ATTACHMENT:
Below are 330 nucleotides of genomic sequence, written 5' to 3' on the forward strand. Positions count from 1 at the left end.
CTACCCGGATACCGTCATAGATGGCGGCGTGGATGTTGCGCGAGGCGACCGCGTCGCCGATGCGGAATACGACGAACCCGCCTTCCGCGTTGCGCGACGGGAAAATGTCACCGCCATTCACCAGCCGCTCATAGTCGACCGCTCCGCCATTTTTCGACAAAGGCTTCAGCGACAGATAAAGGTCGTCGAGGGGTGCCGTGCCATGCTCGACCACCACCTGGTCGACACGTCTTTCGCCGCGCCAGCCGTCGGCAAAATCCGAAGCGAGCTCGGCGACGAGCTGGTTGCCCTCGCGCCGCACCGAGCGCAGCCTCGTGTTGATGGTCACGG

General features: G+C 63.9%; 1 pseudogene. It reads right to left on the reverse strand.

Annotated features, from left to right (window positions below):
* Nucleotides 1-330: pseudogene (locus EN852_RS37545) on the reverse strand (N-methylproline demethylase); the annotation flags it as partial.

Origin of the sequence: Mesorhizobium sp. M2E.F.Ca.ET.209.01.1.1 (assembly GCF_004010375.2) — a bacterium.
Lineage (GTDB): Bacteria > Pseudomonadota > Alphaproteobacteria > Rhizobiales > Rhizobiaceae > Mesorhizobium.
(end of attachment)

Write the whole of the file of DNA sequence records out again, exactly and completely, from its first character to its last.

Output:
Below are 330 nucleotides of genomic sequence, written 5' to 3' on the forward strand. Positions count from 1 at the left end.
CTACCCGGATACCGTCATAGATGGCGGCGTGGATGTTGCGCGAGGCGACCGCGTCGCCGATGCGGAATACGACGAACCCGCCTTCCGCGTTGCGCGACGGGAAAATGTCACCGCCATTCACCAGCCGCTCATAGTCGACCGCTCCGCCATTTTTCGACAAAGGCTTCAGCGACAGATAAAGGTCGTCGAGGGGTGCCGTGCCATGCTCGACCACCACCTGGTCGACACGTCTTTCGCCGCGCCAGCCGTCGGCAAAATCCGAAGCGAGCTCGGCGACGAGCTGGTTGCCCTCGCGCCGCACCGAGCGCAGCCTCGTGTTGATGGTCACGG

General features: G+C 63.9%; 1 pseudogene. It reads right to left on the reverse strand.

Annotated features, from left to right (window positions below):
* Nucleotides 1-330: pseudogene (locus EN852_RS37545) on the reverse strand (N-methylproline demethylase); the annotation flags it as partial.

Origin of the sequence: Mesorhizobium sp. M2E.F.Ca.ET.209.01.1.1 (assembly GCF_004010375.2) — a bacterium.
Lineage (GTDB): Bacteria > Pseudomonadota > Alphaproteobacteria > Rhizobiales > Rhizobiaceae > Mesorhizobium.